Whether playing a nun, a Bond girl, or the iconic Emma Peel, she was unforgettable.
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iana Rigg, one of the most versatile actresses of the last half-century, died last week at age 82.
Her career led her to such strong female roles as Medea, Mother Courage, a Benedictine nun, and Lady Olenna Tyrell in Game of Thrones. She was the only Bond girl to actually tie down and marry the roving James Bond in Her Majesty’s Secret Service.
But she will be most remembered for playing the brainy, badass spy Emma Peel in the 1960s British TV series The Avengers.
The show was an early example of spy-fi, a genre that combined espionage plots with science-fiction elements. It followed the adventures of John Steed, a bowler-hatted Edwardian-dressed special agent played by Patrick Macnee, and a glamorous self-defense expert played first by Honor Blackman, and then from 1965 to 1967 by Rigg.
Steed was the ultimate Etonian. She was Cool Britannia. They had incredible on-screen chemistry. ”He was an old fogy who delighted in Emma’s newness, her nowness and her intelligence, while clearly enjoying her repartee and beauty,” Toby Miller, a New York University film professor who once taught a class on The Avengers, told the New York Times.
The Avengers never took itself very seriously, and it had charming banter that reminded one of a movie starring Spencer Tracy and Katherine Hepburn. The realistic dialogue was only enhanced by the fact that Macnee and Rigg made up some of their own lines right on the set.
The character’s name of Emma Peel was a play on the words “man appeal,” and she certainly had it. Author George R. R. Martin, who wrote the bestselling books that the TV series Game of Thrones is based on, was thrilled when she joined the cast of the HBO show. “She was the hottest woman on television ever,” he told The Guardian. “I was madly in love with her in The Avengers, along with virtually all the boys of my generation.”
But Peel also was a role model for adults. With her stylish wardrobe, emancipated outlook, and wry humor, she represented the modern Britain of the 1960s.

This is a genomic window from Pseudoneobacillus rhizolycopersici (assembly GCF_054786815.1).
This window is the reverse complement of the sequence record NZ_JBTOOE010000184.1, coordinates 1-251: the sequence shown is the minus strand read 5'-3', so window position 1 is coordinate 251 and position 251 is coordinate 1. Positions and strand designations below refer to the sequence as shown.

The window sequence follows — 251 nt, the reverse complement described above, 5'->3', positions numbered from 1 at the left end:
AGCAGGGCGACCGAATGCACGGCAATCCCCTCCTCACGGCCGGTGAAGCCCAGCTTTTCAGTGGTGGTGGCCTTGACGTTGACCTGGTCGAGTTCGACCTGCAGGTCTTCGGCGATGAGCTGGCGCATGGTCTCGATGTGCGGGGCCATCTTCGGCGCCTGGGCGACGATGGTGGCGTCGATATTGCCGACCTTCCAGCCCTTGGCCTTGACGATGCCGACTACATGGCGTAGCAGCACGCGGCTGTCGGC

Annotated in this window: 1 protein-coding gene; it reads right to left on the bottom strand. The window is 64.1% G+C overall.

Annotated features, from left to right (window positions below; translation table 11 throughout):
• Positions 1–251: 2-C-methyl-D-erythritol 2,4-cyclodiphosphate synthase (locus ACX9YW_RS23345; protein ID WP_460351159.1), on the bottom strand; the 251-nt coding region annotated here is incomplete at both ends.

The show’s writers knew she was a different kind of female character.
In a 1967 episode, a villainous character playing a crazed German movie director patterned after Otto Preminger, said to his adversary: “You are a woman of courage, beauty, and action. A woman who could become desperate, yet remain strong, become confused yet remain intelligent, who could fight back, yet remain feminine.”
Feminine, yes, but also mysterious and independent. The show deliberately kept the relationship between Emma Peel and John Steed ambiguous. They always referred to each other simply as “Steed” and “Mrs. Peel.” “I don’t think they did have an affair,” Rigg once said. She called it “one of those glorious deeply intimate flirtations that spin off into infinity.”
While Rigg’s character certainly was touted as an advance for feminism, she herself was ambivalent about her cultural significance.
She certainly stood up for her rights. When Rigg learned that her salary (the equivalent of less than $100,000 a year today) was a third less than what the cameraman was being paid, she vehemently protested. “I kicked up a fuss and I became incredibly unpopular as a result because the English press absolutely latched on to it and I was made out to be mercenary and a jumped-up actress who should be grateful for her opportunity,” she told The Telegraph. But she held her ground and saw her pay doubled.
But Rigg distanced herself from 1960s style feminism: “I find the whole feminist thing very boring. They are so much on the defensive that they dare not love a man because they feel assaulted by being dependent.”
A consummate professional, Rigg knew the public wasn’t particularly interested in the political views of actors, so she largely kept her own to herself. One of the few times she broke cover was in 2015, when she told the Daily Mail, “I’d shove most politicians into a cauldron and boil them up.”
Both Diana Rigg and Emma Peel would know how to handle a cauldron if faced with one. In one Avengers episode, Peel finds herself back in 16th-century England in a dream sequence. A tyrant sticks her in a stockade, threatens her with hot irons, and calls her ”a heretic, a bawd, a witch — designed to drive a man to lust.’’
Mrs. Peel wasn’t fazed by any of this. She looked up, teasingly tossed her hair, and shot back: ”You should see me in 400 years.”
I believe that The Avengers is one of those shows that — like Star Trek — has not only achieved cult status but will actually be studied by archivists many years from now. Not just because of its cultural significance but for the magnificent performance of Diana Rigg, a titan of the acting profession.